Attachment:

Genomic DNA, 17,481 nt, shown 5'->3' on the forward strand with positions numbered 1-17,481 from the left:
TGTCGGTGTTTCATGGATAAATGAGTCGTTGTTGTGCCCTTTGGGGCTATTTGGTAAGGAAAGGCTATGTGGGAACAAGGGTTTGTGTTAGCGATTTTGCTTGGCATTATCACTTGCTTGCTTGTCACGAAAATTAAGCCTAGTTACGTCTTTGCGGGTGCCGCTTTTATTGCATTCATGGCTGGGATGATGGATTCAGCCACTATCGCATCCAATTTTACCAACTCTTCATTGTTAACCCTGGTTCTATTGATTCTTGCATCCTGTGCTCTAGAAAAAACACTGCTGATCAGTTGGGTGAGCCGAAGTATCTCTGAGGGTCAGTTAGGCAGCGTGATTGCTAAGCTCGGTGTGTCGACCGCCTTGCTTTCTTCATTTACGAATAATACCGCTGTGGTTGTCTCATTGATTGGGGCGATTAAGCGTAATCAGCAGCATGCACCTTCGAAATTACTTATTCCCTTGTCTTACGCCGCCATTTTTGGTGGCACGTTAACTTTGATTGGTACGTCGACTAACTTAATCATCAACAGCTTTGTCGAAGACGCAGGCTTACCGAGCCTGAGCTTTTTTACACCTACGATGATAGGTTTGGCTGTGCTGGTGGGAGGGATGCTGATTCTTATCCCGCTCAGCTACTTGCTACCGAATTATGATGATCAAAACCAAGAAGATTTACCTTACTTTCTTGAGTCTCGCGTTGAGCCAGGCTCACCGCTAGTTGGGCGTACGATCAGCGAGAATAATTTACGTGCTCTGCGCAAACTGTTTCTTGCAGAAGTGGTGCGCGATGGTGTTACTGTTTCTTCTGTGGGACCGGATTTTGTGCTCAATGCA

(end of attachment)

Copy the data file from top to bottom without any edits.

Genomic DNA, 17,481 nt, shown 5'->3' on the forward strand with positions numbered 1-17,481 from the left:
TGTCGGTGTTTCATGGATAAATGAGTCGTTGTTGTGCCCTTTGGGGCTATTTGGTAAGGAAAGGCTATGTGGGAACAAGGGTTTGTGTTAGCGATTTTGCTTGGCATTATCACTTGCTTGCTTGTCACGAAAATTAAGCCTAGTTACGTCTTTGCGGGTGCCGCTTTTATTGCATTCATGGCTGGGATGATGGATTCAGCCACTATCGCATCCAATTTTACCAACTCTTCATTGTTAACCCTGGTTCTATTGATTCTTGCATCCTGTGCTCTAGAAAAAACACTGCTGATCAGTTGGGTGAGCCGAAGTATCTCTGAGGGTCAGTTAGGCAGCGTGATTGCTAAGCTCGGTGTGTCGACCGCCTTGCTTTCTTCATTTACGAATAATACCGCTGTGGTTGTCTCATTGATTGGGGCGATTAAGCGTAATCAGCAGCATGCACCTTCGAAATTACTTATTCCCTTGTCTTACGCCGCCATTTTTGGTGGCACGTTAACTTTGATTGGTACGTCGACTAACTTAATCATCAACAGCTTTGTCGAAGACGCAGGCTTACCGAGCCTGAGCTTTTTTACACCTACGATGATAGGTTTGGCTGTGCTGGTGGGAGGGATGCTGATTCTTATCCCGCTCAGCTACTTGCTACCGAATTATGATGATCAAAACCAAGAAGATTTACCTTACTTTCTTGAGTCTCGCGTTGAGCCAGGCTCACCGCTAGTTGGGCGTACGATCAGCGAGAATAATTTACGTGCTCTGCGCAAACTGTTTCTTGCAGAAGTGGTGCGCGATGGTGTTACTGTTTCTTCTGTGGGACCGGATTTTGTGCTCAATGCA